Oscar Isaac talks Inside Llewyn Davis

We speak to Golden Globe nominee Oscar Isaac, star of the Coen brothers’ Inside Llewyn Davis, about how he landed the role and ‘60s folk music.

Oscar Isaac in Inside Llewyn Davis


Joel and Ethan Coen are responsible for some of the most outstanding movies of the past 25 years, and their latest, Inside Llewyn Davis, is a worthy addition to their canon. The film, which won the Grand Prix at Cannes this year, stars virtual unknown Oscar Isaac as a New York singer/songwriter struggling to find his place in the Greenwich village folk scene in 1961. He’s supported by an all-star cast (Carey Mulligan, John Goodman, Garrett Hedlund and Justin Timberlake) and music produced by T. Bone Burnett.

posterKayla Marie Hillier: What appealed to you about the role of Llewyn Davis?
Oscar Isaac: Just the idea of someone who’s on the outside looking in. Even though he’s much more inside than a lot of the people — he’s from New York, he’s from the boroughs, and yet he’s on the outside. The feeling of a stranger in a strange land, of being isolated and frustrated because you have this thing you want to express but not really having the means to express it or the interest of those around you, and trying to remain resilient in the face of all that. All those things are just very relatable and a beautiful thing to explore within an artist.

KMH: What was the audition process like?
OI: I came in for an audition with a casting director, and then I sent in a song, which was “Hang Me.” I just sat at my computer and recorded it 30 times and then sent in take 27. The Coens saw all that and decided to bring me back in. And so I came in for them, and I had learned two extra songs, just in case, and did the scenes again and a couple songs. Then waited a month, an excruciating month, where I was just screaming to the heavens to give me this job. And finally, a month later I get a phone call and it’s Joel on the other end, and he said, “Hey, it’s Joel. I know it took a long time, but there was a process we had to go through,” blah blah blah, and he just starts talking for way too long. Finally he says, “But we would love for you to do it.” He may have only talked for a few seconds, but it felt like an eternity and then he finally said, “We’d love for you to do it if you want to be a part of it.”

Isaac with his feline companion

KMH: What was it like working with the Coen brothers?
OI: They are masters at what they do. They’re great American folk artists, that’s what they are. They don’t manipulate anything — not only in the movie, but with the people around them, actors, or anyone that’s working. It’s not about manipulation. It’s all about everyone putting as much as they can on the table and trying to build something together. And that’s what it was like. There’s very little ownership over anything. An idea’s an idea, regardless of where it comes from. I found it very freeing and very relaxed and comfortable and hilarious and generous.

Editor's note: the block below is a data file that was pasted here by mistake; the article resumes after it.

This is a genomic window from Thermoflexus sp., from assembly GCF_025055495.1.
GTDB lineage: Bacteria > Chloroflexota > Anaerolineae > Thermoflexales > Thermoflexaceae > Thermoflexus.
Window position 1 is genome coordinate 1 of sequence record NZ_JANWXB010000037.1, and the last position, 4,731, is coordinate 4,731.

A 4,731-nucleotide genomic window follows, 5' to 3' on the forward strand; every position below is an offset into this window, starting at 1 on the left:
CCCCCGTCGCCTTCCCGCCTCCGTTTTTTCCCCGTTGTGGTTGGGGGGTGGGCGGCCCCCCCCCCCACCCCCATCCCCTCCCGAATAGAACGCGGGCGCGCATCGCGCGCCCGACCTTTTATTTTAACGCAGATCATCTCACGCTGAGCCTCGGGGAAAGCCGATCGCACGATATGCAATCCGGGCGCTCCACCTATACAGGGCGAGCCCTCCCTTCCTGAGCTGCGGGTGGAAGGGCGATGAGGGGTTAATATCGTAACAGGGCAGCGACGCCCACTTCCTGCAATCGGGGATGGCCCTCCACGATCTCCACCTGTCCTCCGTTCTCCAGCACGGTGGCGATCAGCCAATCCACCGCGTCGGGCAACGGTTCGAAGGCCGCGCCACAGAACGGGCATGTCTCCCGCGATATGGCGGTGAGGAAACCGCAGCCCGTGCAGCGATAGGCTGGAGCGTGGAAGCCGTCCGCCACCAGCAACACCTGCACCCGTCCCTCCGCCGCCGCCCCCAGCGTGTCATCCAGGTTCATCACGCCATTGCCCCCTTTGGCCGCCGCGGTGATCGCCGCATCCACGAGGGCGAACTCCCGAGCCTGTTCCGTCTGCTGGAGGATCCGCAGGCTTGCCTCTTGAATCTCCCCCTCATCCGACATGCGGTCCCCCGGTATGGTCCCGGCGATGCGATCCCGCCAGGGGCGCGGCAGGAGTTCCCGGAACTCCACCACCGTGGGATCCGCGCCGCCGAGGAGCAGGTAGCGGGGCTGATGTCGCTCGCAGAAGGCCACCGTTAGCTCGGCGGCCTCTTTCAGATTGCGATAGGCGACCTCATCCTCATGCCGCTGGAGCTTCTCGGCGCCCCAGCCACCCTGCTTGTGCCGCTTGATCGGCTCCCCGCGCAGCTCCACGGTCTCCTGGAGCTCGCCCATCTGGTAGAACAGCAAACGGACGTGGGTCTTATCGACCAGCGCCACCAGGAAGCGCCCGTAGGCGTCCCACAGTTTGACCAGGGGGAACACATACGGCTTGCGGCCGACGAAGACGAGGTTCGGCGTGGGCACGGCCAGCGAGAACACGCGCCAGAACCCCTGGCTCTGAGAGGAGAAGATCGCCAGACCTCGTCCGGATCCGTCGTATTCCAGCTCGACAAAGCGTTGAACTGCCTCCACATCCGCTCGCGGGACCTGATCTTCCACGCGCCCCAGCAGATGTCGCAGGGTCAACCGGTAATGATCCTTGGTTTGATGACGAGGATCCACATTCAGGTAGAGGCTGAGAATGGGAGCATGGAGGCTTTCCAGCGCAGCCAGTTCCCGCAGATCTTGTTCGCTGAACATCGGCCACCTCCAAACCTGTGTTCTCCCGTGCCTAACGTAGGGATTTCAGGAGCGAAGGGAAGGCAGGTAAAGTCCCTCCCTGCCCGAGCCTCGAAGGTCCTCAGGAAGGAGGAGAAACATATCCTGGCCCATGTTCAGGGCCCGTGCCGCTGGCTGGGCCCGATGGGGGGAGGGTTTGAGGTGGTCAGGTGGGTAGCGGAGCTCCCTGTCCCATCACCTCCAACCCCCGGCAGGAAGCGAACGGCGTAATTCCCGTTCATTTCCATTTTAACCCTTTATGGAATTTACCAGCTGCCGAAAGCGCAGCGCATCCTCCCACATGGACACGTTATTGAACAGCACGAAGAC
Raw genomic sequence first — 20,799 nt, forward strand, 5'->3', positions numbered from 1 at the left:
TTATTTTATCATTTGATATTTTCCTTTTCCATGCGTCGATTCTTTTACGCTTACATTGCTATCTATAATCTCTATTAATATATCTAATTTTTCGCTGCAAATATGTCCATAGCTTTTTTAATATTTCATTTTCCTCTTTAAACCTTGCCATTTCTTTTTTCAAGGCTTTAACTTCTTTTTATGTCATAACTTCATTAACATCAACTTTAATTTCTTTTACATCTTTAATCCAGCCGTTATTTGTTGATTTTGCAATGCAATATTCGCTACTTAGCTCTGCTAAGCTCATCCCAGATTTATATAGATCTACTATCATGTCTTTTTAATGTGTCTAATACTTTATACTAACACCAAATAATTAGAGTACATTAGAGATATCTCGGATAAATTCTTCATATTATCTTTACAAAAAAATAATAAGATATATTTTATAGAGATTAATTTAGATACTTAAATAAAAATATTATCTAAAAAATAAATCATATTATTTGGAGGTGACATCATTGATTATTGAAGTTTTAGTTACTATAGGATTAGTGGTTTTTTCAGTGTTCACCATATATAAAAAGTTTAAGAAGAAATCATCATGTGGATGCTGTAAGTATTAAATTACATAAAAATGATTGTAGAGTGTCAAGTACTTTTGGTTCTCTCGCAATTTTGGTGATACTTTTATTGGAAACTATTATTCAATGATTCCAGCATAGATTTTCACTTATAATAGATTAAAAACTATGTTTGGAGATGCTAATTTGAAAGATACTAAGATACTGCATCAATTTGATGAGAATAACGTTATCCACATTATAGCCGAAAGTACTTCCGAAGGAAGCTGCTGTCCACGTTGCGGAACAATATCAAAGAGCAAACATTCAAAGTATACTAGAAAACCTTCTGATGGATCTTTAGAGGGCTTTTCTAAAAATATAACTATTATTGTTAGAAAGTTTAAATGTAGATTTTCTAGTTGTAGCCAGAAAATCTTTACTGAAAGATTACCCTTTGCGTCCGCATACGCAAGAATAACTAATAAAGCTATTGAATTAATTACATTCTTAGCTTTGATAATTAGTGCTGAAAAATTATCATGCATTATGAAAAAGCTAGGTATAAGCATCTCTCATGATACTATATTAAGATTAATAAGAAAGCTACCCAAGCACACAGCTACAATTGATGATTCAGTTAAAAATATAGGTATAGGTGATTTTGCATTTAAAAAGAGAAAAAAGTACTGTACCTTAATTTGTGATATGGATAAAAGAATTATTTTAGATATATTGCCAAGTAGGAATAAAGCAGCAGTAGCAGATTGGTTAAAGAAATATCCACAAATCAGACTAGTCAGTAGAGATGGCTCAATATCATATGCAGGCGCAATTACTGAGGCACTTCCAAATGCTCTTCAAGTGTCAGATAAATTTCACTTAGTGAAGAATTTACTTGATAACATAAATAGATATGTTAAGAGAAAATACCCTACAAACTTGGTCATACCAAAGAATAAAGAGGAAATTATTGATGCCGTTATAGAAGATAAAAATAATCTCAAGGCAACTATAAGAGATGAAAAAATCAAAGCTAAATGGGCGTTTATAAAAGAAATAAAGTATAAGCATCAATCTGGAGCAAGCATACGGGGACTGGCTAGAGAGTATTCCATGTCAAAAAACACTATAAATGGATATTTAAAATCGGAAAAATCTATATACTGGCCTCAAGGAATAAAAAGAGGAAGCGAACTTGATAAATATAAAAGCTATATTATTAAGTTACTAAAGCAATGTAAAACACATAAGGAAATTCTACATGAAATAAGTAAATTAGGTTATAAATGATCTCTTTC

KMH: Were you aware that this folk scene existed in New York prior to Bob Dylan in the early ‘60s?
OI: I had heard some Pete Seeger and some Woody Guthrie but not in any real way. And I grew up listening to Bob Dylan, but this strange time in between Woody Guthrie and Dylan, I wasn’t aware of.

KMH: Since you’re an actual musician, did the film influence your playing at all?
OI: Once I started investigating this music, I just went down the rabbit hole and fell in love with all of it. I cannot stop playing in this style because it just feels too good. It just feels real. I start playing other things and it just becomes less interesting. There’s a history within this music and the style of playing — travis picking — that I’ve never done before. It feels like surfing when you play it. I try to get away from it, but it’s too much fun to play.

I played guitar for a long time, but not like this. It was really this movie that completely changed the way I play. Especially after working with T-Bone Burnett, who is so wise and incredible. I mean, producer doesn’t even encompass what he does. He’s a revolutionary. He’s a musical revolutionary.

Isaac and Justin Timberlake in Inside Llewyn Davis

KMH: The subcultures in New York at the time were battling against each other, even though they seemed to have similar ideologies.
OI: I don’t think it’s so much an ideological thing, it’s just — you wanted your space. In Washington Square Park, it wasn’t just the beatniks — it was the bluegrass guys who hated the folk guys, who also hated the blues guys, who hated the jazz guys, who hated everybody who was just trying to get their square footage in Washington Square Park.

All these little clubs, these little cafés, in between the poets — y’know, there’d be lines outside. And so the one poet would go on, and then, in between the first and second set, they wanted turnover. They wanted to get rid of whoever was in there and get the new people in. So they’d have a folk musician come up and clear the room. Each musician had two songs to clear the room, and if you didn’t clear the room in those two songs, you weren’t hired again. So that’s how much respect folk musicians had at the time.

And then Dylan came in and synthesized what the beat poets were doing with what the folk musicians were doing and made something new. A lot of the folk musicians were preservationists. That’s exactly what Llewyn is — he’s a curator, looking back in time and finding all these beautiful songs and making them relevant to now. But then Dylan came in and he looked backward and forward at the same time. ■

We’re giving away another pair of tickets to see Another Day Another Time, a documentary that celebrates the music from Inside Llewyn Davis, at Cinéma du Parc. All you have to do is share this post on Facebook.

Inside Llewyn Davis opens on Wednesday, Dec. 25. 


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